CHICAGO — Odds have improved that many extremely premature U.S. infants will survive without major problems, although prospects remain poor for the smallest and youngest, born nearly four months too soon, a government-funded study found. The findings suggest that the age of viability barely budged over 20 years: In 1993, just 6 per cent of babies in the study born at 22 weeks survived long enough to leave the hospital, versus 9 per cent in 2012. Of 1,550 infants born at 22 weeks during the 20-year study just 99 survived until at least hospital discharge, and only 5 of them survived without major complications. The research highlights the importance of just a few more weeks in the womb: Among preemies born at 27 weeks, survival without major problems climbed from 29 per cent in 1993 to 47 per cent in 2012. Improvements are likely due to changes in medical practices, including more cesarean section births, which may be gentler for the most fragile infants, better infection control procedures, newer methods for helping preemies breathe without using ventilators, and giving women steroids before childbirth to boost lung growth, the researchers said. "Our findings are cautiously optimistic. Progress is being made," said Dr. Barbara Stoll, the lead author and head of pediatrics at Emory University's medical school in Atlanta. The study was published in Tuesday's Journal of the American Medical Association. The researchers reviewed hospital records from 1993 through 2012 for nearly 35,000 extremely premature babies born at 26 academic centres participating in a National Institutes of Health research network. It's a large number of infants, but the findings may not reflect outcomes at other types of hospitals.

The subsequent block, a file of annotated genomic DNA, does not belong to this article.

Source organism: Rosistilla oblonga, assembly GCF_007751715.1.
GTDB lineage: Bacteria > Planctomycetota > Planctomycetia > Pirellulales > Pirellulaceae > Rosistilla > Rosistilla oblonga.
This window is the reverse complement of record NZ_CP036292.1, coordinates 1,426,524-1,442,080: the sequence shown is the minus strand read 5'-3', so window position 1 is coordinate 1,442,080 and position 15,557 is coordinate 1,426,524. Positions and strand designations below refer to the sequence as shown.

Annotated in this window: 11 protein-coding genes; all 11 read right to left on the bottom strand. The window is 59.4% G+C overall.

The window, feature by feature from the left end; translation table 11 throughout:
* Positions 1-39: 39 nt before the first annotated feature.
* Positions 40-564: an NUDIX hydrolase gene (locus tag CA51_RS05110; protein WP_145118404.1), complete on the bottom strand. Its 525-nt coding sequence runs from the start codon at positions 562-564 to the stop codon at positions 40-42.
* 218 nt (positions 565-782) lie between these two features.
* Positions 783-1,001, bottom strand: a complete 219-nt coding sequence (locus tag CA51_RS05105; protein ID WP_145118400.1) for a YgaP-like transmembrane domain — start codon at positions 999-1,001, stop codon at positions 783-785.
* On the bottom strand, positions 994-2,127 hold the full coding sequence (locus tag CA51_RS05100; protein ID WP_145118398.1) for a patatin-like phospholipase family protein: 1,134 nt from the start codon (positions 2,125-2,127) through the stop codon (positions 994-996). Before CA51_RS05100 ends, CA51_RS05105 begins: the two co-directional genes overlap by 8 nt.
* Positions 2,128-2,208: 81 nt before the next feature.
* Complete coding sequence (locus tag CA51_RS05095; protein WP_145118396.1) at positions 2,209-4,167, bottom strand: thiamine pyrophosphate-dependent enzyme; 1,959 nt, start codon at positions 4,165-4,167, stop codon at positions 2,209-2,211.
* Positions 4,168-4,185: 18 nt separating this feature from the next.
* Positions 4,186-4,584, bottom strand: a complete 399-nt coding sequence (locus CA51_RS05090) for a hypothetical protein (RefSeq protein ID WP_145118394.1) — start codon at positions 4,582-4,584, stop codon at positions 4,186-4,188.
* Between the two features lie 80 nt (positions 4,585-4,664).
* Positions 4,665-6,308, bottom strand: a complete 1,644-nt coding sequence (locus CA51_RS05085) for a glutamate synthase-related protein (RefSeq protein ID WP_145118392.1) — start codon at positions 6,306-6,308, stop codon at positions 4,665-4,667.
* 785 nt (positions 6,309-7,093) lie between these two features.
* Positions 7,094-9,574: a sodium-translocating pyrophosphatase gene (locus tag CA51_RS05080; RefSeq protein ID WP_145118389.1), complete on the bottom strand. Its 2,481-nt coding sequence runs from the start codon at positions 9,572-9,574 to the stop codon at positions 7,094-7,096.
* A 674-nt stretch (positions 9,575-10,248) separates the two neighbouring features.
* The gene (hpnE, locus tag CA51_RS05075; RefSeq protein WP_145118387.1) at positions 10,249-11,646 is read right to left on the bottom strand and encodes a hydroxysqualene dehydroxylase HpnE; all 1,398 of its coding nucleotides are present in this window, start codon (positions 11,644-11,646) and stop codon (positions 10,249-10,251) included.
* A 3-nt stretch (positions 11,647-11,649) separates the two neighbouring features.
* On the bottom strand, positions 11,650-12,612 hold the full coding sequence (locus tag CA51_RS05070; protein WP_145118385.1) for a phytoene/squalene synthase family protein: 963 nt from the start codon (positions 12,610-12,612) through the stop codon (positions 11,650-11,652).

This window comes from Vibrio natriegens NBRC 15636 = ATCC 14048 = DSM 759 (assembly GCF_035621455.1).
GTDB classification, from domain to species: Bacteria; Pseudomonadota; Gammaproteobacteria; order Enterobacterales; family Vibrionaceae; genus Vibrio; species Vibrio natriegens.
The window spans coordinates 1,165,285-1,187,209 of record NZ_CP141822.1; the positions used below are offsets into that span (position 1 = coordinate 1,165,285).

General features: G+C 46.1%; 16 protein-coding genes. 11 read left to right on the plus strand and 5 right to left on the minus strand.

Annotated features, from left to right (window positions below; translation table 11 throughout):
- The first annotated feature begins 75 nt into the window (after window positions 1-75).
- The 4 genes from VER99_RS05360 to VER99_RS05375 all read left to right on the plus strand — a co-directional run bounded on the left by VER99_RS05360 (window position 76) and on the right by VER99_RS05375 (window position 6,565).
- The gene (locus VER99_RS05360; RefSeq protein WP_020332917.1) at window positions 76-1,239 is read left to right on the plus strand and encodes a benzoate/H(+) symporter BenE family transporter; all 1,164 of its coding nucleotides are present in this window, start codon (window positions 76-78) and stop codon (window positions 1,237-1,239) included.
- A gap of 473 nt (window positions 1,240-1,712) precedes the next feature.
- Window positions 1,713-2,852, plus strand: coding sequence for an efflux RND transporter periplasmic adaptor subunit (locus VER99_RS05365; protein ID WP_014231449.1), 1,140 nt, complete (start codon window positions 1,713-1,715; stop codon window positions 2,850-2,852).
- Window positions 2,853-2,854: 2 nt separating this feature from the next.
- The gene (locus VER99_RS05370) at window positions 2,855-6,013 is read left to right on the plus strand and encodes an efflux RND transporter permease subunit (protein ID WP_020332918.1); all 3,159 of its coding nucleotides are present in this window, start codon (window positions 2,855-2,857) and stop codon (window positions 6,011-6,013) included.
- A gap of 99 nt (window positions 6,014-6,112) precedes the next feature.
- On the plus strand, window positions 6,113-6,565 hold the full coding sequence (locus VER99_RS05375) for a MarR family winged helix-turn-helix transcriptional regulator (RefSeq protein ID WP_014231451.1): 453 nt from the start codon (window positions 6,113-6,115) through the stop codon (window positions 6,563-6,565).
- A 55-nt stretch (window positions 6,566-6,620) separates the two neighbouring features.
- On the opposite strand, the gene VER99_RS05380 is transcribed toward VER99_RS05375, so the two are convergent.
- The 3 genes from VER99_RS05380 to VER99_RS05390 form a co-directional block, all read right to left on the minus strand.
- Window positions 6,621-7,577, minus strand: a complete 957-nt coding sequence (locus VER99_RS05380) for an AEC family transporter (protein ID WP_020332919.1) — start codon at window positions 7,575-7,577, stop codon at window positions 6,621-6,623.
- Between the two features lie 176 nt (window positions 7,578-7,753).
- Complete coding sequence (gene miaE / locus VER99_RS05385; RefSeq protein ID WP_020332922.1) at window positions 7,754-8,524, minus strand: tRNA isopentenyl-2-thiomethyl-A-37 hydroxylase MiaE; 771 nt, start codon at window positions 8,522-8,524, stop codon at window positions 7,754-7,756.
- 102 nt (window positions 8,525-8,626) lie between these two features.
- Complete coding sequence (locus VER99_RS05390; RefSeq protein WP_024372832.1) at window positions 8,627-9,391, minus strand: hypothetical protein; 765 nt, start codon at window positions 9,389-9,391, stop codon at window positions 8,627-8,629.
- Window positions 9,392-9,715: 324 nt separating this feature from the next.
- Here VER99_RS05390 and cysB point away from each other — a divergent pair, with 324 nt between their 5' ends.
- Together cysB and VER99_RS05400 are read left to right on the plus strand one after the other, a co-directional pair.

Preemies: Then and Now